Early November Fishing Report

Our local water is especially picturesque this time of year with the changing leaves.

Rain and cooler weather have brought lots of Baetis (Blue Winged Olives/BWOs) and our first small winter stoneflies. There are still some lingering Mahogany Duns and October Caddis around, as well as a few leftover small caddis around. Much of the McKenzie has dropped and is in good shape to wade and float, the clarity is good. Most of the Middle Fork is off color and high making it less productive. Fish have largely been feeding subsurface and nymphing has been most productive as of late especially. If the water is high, fish will be found pushed towards the bank in search of more calm water. Dries, wets, and streamers can all be productive as well given the right conditions.

Freshly Emerged Female Mahogany Dun.

The big player in terms of aquatic insect hatches is the Baetis family of mayflies also known as Blue Winged Olives or BWOs. With our cooler weather, these mayflies will hatch on overcast days during the middle of the day. They are often found hatching in more calm water, and most of the time trout will be seen rising to emerging duns. We are beginning to see our first hatch of small winter stoneflies. Female October caddis are still lingering around and will been ovipositing, or laying eggs, in the river on cloudy days during the day or in the evenings. Mahogany Dun Spinners can be found congregating in the evening and the fish will key into a spinner fall of them. There are a few leftover small caddis that are on their last leg.

Small nymphs have been especially effective with current conditions.

Dry fly selection this time of year is largely based on time of day and conditions present. If the weather has been warm, it will take an overcast, rainy day for the Blue Wings to come off, and it will happen during the cooler part of the day. If the weather has been cooler, the Blue Wings will come off during the warmest part of the day. Here are our favorite dry flies for early fall Baetis hatches: Sparkle Flag BWO #18, Morrish’s May Day BWO #18, Parachute Extended Body BWO#18, or a Hatchmaster BWO #16-18. Some lingering October Caddis can still be seen in the evenings, and during the day if it is a cooler, more overcast day. Try these larger dries to mimic them: Norm Woods Special #6-10, Orange Stimulator #6-10, or a Swisher’s Foam PMX #10. with a dropper. Mahogany Duns are still around, and you can catch a spinner fall in the evening if you time it right. Some flies we like are: Tilt Wing Mahogany Dun #16, Extended Body Mahogany Dun #16, Galloup’s OG Bent Cripple #14, or a Rusty Spinner #16-18 for the spinner fall. Small Winter Stones are making their debut and small Dark Dry Flies mimic them well: Black Elk Hair Caddis #14-16 or a J’s Hi Tie Caddis Black #16. Lastly there are some small caddis hanging around from earlier this fall. A small Tan Elk Hair Caddis #14-16, or a Swisher’s Dancing Caddis #14 can bring a fish to surface and is a great searching method.

Mahogany spinners make their presence known in the evenings.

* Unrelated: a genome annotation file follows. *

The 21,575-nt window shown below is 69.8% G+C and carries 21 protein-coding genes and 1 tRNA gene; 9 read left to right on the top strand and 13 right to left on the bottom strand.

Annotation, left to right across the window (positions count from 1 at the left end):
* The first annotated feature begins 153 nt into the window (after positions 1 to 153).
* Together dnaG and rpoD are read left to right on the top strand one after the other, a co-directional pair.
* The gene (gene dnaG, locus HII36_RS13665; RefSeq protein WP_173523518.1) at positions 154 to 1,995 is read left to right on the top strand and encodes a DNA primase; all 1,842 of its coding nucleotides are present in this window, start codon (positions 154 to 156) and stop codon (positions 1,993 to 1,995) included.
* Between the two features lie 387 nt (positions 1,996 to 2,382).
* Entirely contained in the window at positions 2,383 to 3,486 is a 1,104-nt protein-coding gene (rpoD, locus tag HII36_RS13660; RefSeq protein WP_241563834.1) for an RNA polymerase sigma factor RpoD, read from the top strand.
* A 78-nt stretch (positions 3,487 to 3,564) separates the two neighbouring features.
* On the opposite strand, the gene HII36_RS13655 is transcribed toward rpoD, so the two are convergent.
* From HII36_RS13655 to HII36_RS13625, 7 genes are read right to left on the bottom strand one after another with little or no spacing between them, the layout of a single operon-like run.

Nymphing will be most productive this time of the year. In the clearer portions of the river fishing small nymphs is productive, especially in the winter. In stretches where water clarity is subpar, sometimes you need something larger to catch a fish’s attention, so sizing up your nymphs isn’t a bad idea. Some larger searching nymphs include: Mega Prince #8-12, Tunghead 20 Incher #8-12, Sili Leg Stone #8-10, or a Double Bead Peacock Stone #8-12. Baetis nymphs are very active this time of year, here are some shop favorites: Jigged TNT Baetis #16, Split Case BWO #18, or Berry’s PCP #16. We are starting to see the first winter stones of the season, which means the nymphs are active subsurface in preparation for their emergence. Fish a small sized 14-16 dark nymph to mimic them like: Black Copper John #14-16, Hart’s Dark Lord #12, or a Bead Head Bird’s Nest #14-16. Other effective nymphs as of late are: Dally’s Tailwater Jig #14, X-Heavy Rainbow Warrior #14-16, Jigged Frenchie #12-14, Bead Head Lightning Bug #16, or a Jigged Hot Butt Hare’s Ear #12-14.

The first of the Winter Stones are starting to come out.

Swinging flies is another way to search this time of year. Swinging small soft hackles can be deadly when bugs are coming off, the small flies mimic emerging insects. Swinging small streamers when the water is high imitates disoriented sculpins and baitfish that are fleeing downstream. Add small erratic strips to really drive the point home that your small streamer is a distressed fish. Here are some good choices for smaller soft hackles that are fishing well: Baetis Drymerger #18, Soft Emerger BWO #18, or a Soft Hackle Bead Thorax Mahogany #14. For small streamers try: Jr Sculpzilla, Tactical Jig Zonker #12, or a Thin Mint #8-12.

Swinging soft hackles can be extremely effective this time of year, and give you a break from staring at an indicator all day.

Feel free to stop by the shop or give us a call if you need anything. Have fun out there and don’t forget your rain shell!

-Simon

Get out there and enjoy the last of the fall colors before they’re gone!
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